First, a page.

The June 23-24 rebellion led by Wagner Group leader Yevgeny Prigozhin—aimed, he claimed, at replacing the Russian Defense Minister Sergei Shoigu and Chief of the General Staff Valery Gerasimov (not Russian President Vladimir Putin)—has ended. However, reverberations from it are likely to continue being felt beyond Russia, such as in the Middle East and North Africa (MENA), as well as other regions where Wagner forces have been active.
It is still unclear whether the Russian Ministry of Defense (MOD) will succeed in asserting its authority over Wagner mercenary forces in Ukraine, or whether they will remain loyal to Prigozhin. There may be even greater uncertainty concerning the Wagner forces operating in MENA. Moscow can presumably bring Russian military and state security forces to bear against Wagner’s Prigozhin loyalists in the Ukraine theater. In the Middle East and North Africa, though, this may not be possible.
Both regular Russian armed forces—primarily naval and air—as well as Wagner troops have been present in Syria since Moscow first sent troops there in 2015. Wagner forces were also deployed to Libya in 2018 and to several other African countries, including the Central African Republic, Mali, Sudan, and Burkina Faso, in the years since then.
Forcefully asserting Russian MOD control over Wagner forces operating in Syria and the rest of the Middle East might prove difficult if the latter decide to resist. Furthermore, asserting such control in Libya and elsewhere in Africa, where the Wagner presence is much greater than any regular Russian military presence, might be impossible.
Wagner forces in these areas have many incentives to be uncooperative. Those in the Middle East and Africa might be especially resistant in order to protect the income they generate from “protecting” governments and warlords. Wagner mercenaries in both the Middle East and Africa also fear redeployment to Ukraine, where, in May, Prigozhin claimed that twenty thousand Wagner fighters died in the 2023 battle over Bakhmut alone.
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Syrian dictator Bashar al-Assad might be sympathetic to any effort by Russian President Putin to assert control over the Wagner forces stationed in his country. Centralized dictatorial control is, after all, a principle he seeks to apply in his own country. Assad, though, will not want to see a conflict between regular Russian armed forces and Wagner forces, as this could encourage Assad’s many opponents to revive their opposition to his regime. Perhaps he will try to imitate Belarusian leader Aleksandr Lukashenko by attempting to mediate between rival Russian forces.
By contrast, General Khalifa Haftar in Libya and Mohamed Hamdan Dagalo—also known as Hemedti—in Sudan are much more reliant on support from Wagner. In April, CNN revealed that Wagner has been arming Hemedti’s Rapid Support Forces in its war against Sudan’s military leader, General Abdel Fattah al-Burhan, with whom Moscow maintains good relations, through Haftar-controlled territory in neighboring Libya. Anything that weakens or diminishes Wagner’s ability to support Haftar and Hemedti would be most unwelcome, especially since they have no assurance that the Russian MOD will pick up where Wagner forces left off. Of course, since the Wagner Group may not be dependent on financing from Moscow in many places—due to local sources of income, such as some degree of control over natural resources—Wagner-protected governments or opposition leaders controlling parts of countries may be able to continue collaborating with local Wagner bosses without involving a Moscow that is distracted by issues closer to home.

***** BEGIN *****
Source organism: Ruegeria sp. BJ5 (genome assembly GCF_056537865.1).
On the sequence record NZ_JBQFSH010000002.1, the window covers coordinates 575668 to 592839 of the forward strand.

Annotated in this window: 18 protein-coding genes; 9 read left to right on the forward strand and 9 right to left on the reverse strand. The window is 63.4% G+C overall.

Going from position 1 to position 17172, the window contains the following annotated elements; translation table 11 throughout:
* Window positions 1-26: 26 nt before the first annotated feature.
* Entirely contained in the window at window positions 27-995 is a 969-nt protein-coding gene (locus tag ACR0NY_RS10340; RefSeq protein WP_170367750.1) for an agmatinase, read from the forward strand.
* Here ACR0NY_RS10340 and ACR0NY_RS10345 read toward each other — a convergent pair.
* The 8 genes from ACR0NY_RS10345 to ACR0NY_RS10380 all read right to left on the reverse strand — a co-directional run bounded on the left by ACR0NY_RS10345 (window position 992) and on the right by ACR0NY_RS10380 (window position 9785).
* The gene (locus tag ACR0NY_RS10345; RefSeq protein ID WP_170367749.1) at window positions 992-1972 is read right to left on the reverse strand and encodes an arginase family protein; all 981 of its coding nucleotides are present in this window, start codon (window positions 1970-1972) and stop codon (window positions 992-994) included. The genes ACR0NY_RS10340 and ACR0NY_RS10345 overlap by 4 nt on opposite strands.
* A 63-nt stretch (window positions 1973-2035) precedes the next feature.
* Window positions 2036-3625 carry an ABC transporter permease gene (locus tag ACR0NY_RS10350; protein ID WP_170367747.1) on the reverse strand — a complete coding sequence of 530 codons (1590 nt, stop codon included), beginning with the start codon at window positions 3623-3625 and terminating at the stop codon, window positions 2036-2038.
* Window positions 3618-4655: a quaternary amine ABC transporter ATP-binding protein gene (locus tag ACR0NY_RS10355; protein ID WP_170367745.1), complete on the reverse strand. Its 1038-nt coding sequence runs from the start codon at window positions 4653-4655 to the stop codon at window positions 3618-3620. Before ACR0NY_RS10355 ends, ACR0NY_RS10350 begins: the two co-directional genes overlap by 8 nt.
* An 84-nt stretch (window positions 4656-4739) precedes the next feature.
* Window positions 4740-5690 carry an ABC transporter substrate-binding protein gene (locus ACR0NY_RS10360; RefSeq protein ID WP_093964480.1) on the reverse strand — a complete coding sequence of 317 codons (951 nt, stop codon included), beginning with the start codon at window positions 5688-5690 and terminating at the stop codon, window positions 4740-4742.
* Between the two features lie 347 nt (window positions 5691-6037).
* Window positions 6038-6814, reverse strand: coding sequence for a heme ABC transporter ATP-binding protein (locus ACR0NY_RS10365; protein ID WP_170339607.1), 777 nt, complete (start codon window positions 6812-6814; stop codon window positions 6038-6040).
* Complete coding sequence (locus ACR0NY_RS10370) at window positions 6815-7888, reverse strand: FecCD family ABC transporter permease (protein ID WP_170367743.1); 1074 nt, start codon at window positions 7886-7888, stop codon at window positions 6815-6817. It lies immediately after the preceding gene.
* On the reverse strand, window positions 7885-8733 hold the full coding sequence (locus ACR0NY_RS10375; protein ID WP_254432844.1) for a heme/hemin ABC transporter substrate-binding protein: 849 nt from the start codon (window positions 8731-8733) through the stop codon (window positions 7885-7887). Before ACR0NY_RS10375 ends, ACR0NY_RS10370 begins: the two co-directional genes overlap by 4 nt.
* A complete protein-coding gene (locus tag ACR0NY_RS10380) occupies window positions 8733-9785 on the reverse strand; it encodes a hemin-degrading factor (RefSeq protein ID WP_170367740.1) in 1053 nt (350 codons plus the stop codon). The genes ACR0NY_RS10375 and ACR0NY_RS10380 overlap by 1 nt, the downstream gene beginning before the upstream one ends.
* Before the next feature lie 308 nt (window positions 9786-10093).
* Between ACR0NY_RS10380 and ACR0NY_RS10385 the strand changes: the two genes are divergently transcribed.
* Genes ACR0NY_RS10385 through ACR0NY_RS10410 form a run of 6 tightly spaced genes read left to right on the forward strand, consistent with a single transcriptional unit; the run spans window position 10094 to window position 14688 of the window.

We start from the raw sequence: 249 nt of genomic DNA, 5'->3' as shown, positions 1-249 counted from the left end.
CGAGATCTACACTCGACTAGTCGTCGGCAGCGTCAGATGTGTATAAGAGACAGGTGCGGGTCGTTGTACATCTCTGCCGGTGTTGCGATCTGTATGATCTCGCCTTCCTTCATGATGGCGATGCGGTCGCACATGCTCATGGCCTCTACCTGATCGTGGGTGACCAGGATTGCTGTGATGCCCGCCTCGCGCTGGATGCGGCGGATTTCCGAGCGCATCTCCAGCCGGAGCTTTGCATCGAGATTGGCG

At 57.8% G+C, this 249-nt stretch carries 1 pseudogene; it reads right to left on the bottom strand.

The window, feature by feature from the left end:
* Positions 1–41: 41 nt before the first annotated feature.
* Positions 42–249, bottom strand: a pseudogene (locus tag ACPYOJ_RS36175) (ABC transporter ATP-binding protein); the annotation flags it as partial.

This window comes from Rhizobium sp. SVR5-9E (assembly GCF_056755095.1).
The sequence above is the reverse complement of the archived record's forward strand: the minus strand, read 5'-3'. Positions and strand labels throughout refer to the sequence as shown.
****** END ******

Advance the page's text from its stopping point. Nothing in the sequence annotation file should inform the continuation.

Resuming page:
Nevertheless, it must be noted that the recent Wagner crisis affects not just those Middle Eastern countries with a Wagner presence, but all Middle Eastern countries cooperating with Russia—which is basically all Middle Eastern governments. To begin with, the rebellion of security forces whom Putin had strongly relied upon is not something that the Middle East’s many authoritarian leaders want to see repeated in their own countries. Additionally, for all those Middle Eastern governments that came to see Russia as an effective security partner—partly based on Russia’s successful intervention in Syria compared to America’s unsuccessful ones in Iraq and Afghanistan—the Wagner rebellion raises questions about Putin’s capability to act outside of Russia, as internal matters are necessarily his immediate focus.
For some, of course, this might offer opportunities. Turkey, for example, might take this as a chance to exercise greater freedom in places where Russia and Turkey have backed opposing sides (e.g. Syria, Libya, and the Armenia–Azerbaijan territorial conflict over Nagorno-Karabakh).
Iran might see the possibility of declining Russian focus on Syria as more than just an opportunity to increase its activity in Syria. Tehran may even regard it as necessary to do so out of fear that the Assad regime might start to unravel otherwise. Increased Iranian activity there would heighten Israel’s already strong concerns about Iranian activity in Syria and could lead to a clash between them.
Elsewhere, Putin’s focus on internal affairs and the war in Ukraine may accelerate the trend among Middle Eastern governments—including those in the oil-rich Gulf—of viewing China, and not Russia, as a counterbalance to the United States.
Perhaps more than anything else, the Wagner rebellion will force Middle Eastern governments to lower their expectations about what Putin’s Russia can do for them, and adjust their foreign policies accordingly.
Mark N. Katz is a professor of government and politics at the George Mason University Schar School of Policy and Government and a nonresident senior fellow at the Atlantic Council.
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